A new study found that male employees not only receive an average of 10% more vacation days than their female counterparts and also use them at a rate 33% higher than that of women, who are more likely to eschew their vacation days.
The study was commissioned by Israeli tech startup Sorbet, an innovative new platform used by large organizations to manage and optimize their staff’s vacation days. 1345 full-time employees participated in the study.
While men receive an average of 14.6 vacation days per year, women receive only 13.3 days. The study shows that women also seldom take advantage of the vacation days allotted to them, with men taking a staggering 33% more vacation days than female coworkers.
According to Vital Eilat-Richel, co-founder and CEO of Sorbet, employees sometimes do not feel comfortable asking for vacations at companies that promote hardworking and fast-paced office environments – even if they are entitled to them as part of the agreement. However, the "unpleasant" feeling of asking for vacation days is much more prominent among women, the study argues.
While men receive and take advantage of vacation days more frequently, women actually took sick days 27% more frequently than men. The discrepancy in sick days, however, is likely related to caring for sick children or family members – an onus that is more likely to fall on a woman’s shoulders.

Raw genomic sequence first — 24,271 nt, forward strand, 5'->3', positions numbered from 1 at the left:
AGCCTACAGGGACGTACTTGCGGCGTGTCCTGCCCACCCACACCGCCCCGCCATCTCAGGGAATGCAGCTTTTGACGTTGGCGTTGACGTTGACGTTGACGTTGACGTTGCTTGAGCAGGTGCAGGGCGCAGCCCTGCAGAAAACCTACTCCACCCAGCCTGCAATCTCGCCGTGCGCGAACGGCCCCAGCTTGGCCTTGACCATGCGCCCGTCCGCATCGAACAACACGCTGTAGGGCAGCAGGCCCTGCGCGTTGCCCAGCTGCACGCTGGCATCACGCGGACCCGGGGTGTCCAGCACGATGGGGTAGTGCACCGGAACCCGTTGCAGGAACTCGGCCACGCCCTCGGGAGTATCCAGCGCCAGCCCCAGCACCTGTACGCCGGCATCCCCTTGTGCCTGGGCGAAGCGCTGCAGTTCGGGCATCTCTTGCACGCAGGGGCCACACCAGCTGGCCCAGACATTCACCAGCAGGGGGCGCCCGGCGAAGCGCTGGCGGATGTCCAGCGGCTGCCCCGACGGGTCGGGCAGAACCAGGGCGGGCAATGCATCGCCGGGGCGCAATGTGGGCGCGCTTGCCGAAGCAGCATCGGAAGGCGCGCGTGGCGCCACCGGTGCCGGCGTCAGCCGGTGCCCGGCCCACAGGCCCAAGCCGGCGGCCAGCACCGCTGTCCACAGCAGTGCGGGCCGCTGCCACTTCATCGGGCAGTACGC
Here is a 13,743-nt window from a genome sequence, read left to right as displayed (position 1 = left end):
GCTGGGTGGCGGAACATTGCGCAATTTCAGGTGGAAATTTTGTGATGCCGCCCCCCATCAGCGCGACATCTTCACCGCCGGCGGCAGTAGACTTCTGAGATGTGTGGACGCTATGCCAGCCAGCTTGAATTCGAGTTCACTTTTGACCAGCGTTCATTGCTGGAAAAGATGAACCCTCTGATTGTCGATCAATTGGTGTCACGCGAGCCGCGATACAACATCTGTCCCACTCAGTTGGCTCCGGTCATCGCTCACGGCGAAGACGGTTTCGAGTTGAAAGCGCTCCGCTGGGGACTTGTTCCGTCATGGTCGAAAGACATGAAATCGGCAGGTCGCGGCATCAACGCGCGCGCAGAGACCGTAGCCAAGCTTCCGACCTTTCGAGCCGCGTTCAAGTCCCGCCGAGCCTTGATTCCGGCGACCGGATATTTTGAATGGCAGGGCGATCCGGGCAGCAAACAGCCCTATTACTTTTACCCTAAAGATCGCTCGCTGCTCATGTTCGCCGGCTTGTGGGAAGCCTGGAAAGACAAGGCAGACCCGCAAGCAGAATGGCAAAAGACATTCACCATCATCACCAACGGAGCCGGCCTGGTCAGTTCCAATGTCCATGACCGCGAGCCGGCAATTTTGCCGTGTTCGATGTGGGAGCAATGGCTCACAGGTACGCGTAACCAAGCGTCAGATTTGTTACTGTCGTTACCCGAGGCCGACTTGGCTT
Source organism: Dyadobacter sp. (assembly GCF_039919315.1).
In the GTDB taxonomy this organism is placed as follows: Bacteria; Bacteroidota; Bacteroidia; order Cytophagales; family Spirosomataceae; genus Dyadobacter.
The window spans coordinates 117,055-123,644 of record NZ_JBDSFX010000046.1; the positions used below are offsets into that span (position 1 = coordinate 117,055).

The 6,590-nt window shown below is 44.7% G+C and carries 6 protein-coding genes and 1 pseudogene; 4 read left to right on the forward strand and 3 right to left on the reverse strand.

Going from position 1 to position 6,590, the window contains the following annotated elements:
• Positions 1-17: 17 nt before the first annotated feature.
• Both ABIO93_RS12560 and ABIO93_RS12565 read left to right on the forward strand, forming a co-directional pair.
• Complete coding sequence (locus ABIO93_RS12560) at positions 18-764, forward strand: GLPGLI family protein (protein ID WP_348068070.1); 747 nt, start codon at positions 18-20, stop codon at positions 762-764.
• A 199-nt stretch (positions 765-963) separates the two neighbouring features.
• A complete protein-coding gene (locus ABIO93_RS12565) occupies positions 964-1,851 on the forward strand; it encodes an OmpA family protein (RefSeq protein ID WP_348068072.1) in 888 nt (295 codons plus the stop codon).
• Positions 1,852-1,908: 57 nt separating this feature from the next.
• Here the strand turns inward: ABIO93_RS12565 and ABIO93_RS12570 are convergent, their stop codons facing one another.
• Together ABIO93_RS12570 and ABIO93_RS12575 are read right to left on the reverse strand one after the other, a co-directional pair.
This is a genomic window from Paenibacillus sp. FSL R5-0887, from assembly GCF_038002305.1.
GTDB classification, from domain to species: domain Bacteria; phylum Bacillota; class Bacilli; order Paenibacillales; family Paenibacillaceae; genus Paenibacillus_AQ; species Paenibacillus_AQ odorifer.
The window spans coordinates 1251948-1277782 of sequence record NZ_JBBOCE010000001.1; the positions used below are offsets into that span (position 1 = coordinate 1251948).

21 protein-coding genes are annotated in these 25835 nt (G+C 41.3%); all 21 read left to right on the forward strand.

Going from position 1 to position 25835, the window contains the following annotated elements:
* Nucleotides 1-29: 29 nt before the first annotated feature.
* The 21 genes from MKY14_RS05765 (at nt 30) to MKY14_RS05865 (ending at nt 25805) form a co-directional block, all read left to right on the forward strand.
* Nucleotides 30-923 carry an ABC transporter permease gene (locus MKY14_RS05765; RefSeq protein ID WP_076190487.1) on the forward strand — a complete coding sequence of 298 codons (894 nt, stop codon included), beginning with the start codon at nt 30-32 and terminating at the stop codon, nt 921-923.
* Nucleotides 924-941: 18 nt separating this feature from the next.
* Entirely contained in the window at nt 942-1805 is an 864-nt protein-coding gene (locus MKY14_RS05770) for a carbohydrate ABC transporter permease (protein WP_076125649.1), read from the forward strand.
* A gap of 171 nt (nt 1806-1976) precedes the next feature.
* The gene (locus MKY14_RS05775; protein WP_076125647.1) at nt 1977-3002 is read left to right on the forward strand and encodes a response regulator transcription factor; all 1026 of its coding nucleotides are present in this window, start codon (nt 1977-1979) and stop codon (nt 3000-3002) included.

Do employees use all their vacation days?
The study compared the current hybrid employment environment with the work environment that was commonplace before the COVID-19 pandemic introduced work-from-home and hybrid work to the mainstream. The study shockingly found that currently, a shocking 55% of all vacation days are not used at all by the employees.
One of the explanations for the lack of vacation day uptake is the hybrid work model that allows employees to work a portion of the week remotely. 31% of the respondents in the survey said that they feel uncomfortable asking for vacation days in this new hybrid working environment, when they work several days a week from home regardless.
Sorbet explains that the underutilization of vacation days creates a financial challenge for employers, as employees are entitled to receive payment for unused vacation days. This financial commitment adds up at the organizational level, with obligations from US employers resulting from unused vacation days estimated at $318 billion – a 17% increase since 2019.
"The decrease in the desire of employees to exercise their right to vacations requires the attention of managers," says Sorbet co-founder Vital Eilat-Richel. "Employees must be given legitimacy to request and exercise the vacations they fully deserve. The breathing space that vacation days provide is necessary for maintaining motivation at work, productivity and loyalty to the workplace over time.”
Founded in Tel Aviv in 2019, Sorbet uses its platform to analyze vacation patterns in companies and provides detailed and accessible information to employees – including the option to convert unused vacation days into financial compensation. Sorbet’s platform typically leads to a 15% increase in the utilization of vacation days at the organizational level – helping the company balance its expenses and its employees to balance their workloads.
“From an economic point of view, it is also better for organizations not to accumulate heavy financial obligations due to unused vacation days," Eilat-Richel declared.